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Richmond Hill residents to receive tax-prep help

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Richmond Hill is underserved by government agencies, while community organizations struggle under a dearth of funding. Yet, despite this benign neglect, the neighborhood has swelled in population, sustained by immigration that has increased the Indo-Caribbean and South Asian community. The neighborhood features a robust variety of small businesses, with a high level of homeownership. However, the need for services has never been higher.

Chhaya Community Development Corporation is a Jackson Heights-based non-profit that has long operated in Western Queens to facilitate economic and civic empowerment in immigrant communities. The organization focuses on South Asian communities, but maintains networks with immigrant organizations across Western Queens. According to its executive director, Annetta Seecharran, “Chhaya has had a long interest in Richmond Hill, [but] over the last few weeks, we’ve been trying to bring more sustained, regular programing to the neighborho­od.”

Under a broader theme of “poverty-fighting” services, the organization announced the launch of free tax prep for the community at a Feb. 7 press conference, held at the Lefferts Library on Lefferts Boulevard in Richmond Hill. Queens Library President Dennis Walcott praised the organization and its partnership with the NYC Department of Consumer Affairs as the reason why the library “is able to provide free, high-quality services.”

The organization has been offering tax-prep assistance since 2015. Tax preparation efforts are centered on maximizing the Earned Income Tax Credit for families.

“Conventional tax preparers are usually not focusing on this,” Seecharran said.

In a press release, the organization notes that “qualified individuals do not take advantage of the EITC, leaving thousands of dollars on the table.” The service is available to families that earned less than $66,000 in 2017.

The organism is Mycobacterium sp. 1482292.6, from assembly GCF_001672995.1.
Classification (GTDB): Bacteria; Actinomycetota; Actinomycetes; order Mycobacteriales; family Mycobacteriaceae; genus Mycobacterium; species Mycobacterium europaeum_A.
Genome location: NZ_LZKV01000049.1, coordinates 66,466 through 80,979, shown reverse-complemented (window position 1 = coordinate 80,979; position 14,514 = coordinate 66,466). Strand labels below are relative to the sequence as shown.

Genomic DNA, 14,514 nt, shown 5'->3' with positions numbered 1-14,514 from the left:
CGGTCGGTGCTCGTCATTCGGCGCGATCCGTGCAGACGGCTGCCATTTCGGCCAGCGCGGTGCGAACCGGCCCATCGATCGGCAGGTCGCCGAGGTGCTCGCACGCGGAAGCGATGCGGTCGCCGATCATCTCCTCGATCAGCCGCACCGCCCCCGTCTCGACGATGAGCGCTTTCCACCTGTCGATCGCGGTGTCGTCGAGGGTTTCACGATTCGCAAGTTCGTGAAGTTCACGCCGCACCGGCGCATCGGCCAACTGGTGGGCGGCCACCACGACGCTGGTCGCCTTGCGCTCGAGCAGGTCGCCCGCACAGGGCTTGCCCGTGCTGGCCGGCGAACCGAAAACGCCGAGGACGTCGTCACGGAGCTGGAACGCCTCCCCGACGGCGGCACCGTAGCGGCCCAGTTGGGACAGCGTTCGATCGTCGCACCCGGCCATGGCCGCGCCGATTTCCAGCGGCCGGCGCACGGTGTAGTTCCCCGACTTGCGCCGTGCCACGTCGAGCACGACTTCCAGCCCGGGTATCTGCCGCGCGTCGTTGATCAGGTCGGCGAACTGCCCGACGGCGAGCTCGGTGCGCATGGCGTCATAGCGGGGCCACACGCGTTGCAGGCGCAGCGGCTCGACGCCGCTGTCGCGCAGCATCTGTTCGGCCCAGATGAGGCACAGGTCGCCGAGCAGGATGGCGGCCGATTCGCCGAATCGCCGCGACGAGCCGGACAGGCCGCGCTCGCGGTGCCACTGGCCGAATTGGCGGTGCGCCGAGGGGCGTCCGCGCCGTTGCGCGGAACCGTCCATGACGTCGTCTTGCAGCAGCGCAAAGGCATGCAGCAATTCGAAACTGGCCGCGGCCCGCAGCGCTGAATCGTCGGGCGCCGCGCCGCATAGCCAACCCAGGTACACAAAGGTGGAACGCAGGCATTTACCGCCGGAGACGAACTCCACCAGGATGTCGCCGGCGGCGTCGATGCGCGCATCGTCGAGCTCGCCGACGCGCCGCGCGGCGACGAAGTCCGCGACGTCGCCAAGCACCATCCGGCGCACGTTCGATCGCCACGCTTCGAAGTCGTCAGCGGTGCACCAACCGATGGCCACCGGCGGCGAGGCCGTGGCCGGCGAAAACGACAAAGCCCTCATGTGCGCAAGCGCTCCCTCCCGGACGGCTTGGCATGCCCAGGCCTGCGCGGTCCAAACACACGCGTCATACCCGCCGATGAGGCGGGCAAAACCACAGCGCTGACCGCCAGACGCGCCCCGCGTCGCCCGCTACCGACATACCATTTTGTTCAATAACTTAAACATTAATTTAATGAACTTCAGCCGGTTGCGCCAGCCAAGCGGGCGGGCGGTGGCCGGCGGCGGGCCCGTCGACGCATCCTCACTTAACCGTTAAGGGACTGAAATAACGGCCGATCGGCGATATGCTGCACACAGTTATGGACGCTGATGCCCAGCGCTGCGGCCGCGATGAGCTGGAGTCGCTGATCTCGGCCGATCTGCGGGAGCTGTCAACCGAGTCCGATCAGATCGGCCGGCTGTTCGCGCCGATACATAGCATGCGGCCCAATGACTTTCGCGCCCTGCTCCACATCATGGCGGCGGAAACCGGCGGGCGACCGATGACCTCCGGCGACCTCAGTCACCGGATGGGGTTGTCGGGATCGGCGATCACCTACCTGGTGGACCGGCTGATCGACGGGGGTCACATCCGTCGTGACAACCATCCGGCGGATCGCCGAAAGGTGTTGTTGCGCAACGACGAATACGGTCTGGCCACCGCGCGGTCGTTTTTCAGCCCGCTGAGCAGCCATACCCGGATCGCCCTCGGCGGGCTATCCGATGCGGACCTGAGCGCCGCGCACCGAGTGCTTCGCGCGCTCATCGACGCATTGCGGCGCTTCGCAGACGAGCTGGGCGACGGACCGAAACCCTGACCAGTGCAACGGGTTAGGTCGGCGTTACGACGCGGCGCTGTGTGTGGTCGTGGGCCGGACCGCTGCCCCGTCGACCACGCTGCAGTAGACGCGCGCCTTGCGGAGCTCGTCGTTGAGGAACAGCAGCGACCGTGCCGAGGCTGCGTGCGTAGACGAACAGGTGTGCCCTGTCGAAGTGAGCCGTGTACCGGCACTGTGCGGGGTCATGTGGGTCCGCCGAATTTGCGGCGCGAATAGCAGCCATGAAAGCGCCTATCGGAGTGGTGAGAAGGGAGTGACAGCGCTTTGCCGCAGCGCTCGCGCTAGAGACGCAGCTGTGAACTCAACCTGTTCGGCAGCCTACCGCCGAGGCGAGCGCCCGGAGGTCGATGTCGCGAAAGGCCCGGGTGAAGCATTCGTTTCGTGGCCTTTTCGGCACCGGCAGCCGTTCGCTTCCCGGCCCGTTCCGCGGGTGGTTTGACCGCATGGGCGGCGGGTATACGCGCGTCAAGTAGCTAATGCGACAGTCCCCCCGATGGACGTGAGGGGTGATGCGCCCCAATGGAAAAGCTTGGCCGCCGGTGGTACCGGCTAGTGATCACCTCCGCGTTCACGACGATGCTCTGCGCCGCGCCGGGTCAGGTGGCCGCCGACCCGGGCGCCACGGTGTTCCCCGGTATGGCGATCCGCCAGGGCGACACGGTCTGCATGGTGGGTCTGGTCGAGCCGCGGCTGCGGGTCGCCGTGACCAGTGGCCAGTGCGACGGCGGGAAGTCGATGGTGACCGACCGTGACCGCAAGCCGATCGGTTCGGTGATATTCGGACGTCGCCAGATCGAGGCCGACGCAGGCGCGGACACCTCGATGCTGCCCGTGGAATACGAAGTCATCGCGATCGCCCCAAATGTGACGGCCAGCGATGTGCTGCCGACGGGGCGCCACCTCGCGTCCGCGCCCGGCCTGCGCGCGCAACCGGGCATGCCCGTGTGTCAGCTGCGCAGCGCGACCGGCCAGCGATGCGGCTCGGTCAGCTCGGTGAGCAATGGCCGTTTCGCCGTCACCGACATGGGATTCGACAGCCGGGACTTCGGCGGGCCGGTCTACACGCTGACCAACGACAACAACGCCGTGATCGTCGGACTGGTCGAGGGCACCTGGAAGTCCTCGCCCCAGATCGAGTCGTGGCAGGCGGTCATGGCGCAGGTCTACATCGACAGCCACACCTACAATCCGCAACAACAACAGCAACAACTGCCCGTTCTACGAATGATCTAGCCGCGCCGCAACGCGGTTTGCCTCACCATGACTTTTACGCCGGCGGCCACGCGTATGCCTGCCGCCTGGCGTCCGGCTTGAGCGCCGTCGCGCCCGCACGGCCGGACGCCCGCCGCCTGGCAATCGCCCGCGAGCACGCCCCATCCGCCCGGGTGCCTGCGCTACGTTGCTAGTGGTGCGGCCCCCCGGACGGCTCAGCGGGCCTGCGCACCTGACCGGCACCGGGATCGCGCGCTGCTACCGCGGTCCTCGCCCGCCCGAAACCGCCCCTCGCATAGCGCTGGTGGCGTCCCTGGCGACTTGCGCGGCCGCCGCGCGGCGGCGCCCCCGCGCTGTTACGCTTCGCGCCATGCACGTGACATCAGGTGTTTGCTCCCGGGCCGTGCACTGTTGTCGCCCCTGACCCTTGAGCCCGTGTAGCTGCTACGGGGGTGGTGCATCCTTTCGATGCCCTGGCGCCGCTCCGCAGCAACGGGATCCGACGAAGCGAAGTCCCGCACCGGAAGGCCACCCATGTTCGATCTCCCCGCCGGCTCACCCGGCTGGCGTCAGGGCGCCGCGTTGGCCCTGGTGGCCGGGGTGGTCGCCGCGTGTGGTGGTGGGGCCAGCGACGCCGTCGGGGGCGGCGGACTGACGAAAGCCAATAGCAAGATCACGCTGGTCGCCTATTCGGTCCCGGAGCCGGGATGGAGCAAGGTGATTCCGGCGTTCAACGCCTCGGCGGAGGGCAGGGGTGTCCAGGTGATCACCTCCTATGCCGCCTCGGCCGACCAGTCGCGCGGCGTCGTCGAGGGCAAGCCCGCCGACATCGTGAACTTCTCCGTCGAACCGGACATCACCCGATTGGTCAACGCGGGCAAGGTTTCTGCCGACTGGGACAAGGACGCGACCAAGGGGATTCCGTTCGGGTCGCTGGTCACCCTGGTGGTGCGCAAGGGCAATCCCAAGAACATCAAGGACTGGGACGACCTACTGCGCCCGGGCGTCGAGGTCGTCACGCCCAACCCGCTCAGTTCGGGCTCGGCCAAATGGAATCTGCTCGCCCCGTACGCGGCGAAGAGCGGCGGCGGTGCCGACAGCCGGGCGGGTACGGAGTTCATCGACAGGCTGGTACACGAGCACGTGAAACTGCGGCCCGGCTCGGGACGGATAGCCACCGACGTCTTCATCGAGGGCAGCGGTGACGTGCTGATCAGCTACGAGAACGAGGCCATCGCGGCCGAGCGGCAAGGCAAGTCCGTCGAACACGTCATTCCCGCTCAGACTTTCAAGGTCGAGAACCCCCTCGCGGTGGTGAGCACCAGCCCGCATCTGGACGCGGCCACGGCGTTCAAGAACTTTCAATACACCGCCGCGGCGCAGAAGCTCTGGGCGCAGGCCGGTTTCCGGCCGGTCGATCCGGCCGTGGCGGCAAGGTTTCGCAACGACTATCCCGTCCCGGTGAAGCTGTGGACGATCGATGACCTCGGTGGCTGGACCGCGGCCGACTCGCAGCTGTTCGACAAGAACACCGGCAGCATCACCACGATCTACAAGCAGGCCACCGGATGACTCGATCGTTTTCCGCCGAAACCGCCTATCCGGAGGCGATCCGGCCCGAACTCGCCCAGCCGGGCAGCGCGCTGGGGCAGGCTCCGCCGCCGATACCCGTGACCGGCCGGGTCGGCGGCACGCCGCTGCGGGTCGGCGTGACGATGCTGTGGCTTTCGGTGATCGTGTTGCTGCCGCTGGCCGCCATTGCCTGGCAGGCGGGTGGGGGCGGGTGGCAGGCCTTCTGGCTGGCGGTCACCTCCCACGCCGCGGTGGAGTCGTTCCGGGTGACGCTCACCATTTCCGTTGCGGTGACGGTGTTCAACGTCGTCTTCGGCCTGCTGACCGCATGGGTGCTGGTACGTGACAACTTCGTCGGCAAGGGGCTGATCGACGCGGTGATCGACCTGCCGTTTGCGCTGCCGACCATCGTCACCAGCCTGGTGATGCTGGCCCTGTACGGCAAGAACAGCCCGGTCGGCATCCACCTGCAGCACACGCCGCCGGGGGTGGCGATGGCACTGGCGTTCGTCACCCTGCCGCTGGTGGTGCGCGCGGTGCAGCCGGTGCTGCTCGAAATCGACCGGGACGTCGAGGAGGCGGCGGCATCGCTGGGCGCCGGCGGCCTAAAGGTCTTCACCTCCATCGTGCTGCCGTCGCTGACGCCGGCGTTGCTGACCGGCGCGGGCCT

Lack of access to financial tools is a citywide issue and is especially pertinent where, according to Seecharran, as much as 30% of the community may be self-employed. The economic reality of how many earn a living, as well as the fact that the neighborhood has a high level of homeownership is why the organization identified tax services as an opportunity to make a high impact. These economic and cultural similarities to Jackson Heights made expanding into the neighborhood a natural “next step” for the organization.

“I’d love to see a full-fledged Chhaya center in the neighborhood, one that provides full-fledged wraparound services,” Seecharran said.

Wraparound services are services that adapt to the dynamic nature of people’s lives and utilize the support systems that they already have available. In Chhaya’s case, that would include financial counseling, adult literacy, immigration services and civic engagement — a model that has been successful in Jackson Heights since its founding in 2000.

The organization has been able to identify some of the more unique challenges that neighborhood residents face. Adult literacy is a major issue, which in turn affects the quality of information that people are able to access, as well as their ability to pass the citizenship test. Though the Indo-Caribbean community is english-speaking, some adults and the elderly do require assistance with legal documents and government forms.

Additionally, Chhaya intends to begin targeted programming at raising the profile and civic engagement of women in the community. Local activists have declared domestic violence against Indo-Caribbean women as an issue of importance in the community. Recent, high profile murders of women by intimate partners has brought the community into a period of reflection, largely to ensure that women in these situations know about their options for safety, as well as ensuring that people are able to identify friends, relatives and neighbors in abusive relationships. Seecharran hopes that raising the number of female leaders in the community contributes to the goal of elevating people that represent the interests of the community.

NYC Free Tax Prep is offered at Lefferts Library on Feb. 7 and 21; March 7 and 21; and April 4 at 11 AM. Information on this and related tax services is available at nyc.gov/taxprep.

Posted 12:00 am, February 15, 2018
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Reader feedback

helpful from Queens says:
God helps those who help themselves. Nobody is going to give you a handout or a leg up. You need to work.
Feb. 15, 4:52 pm

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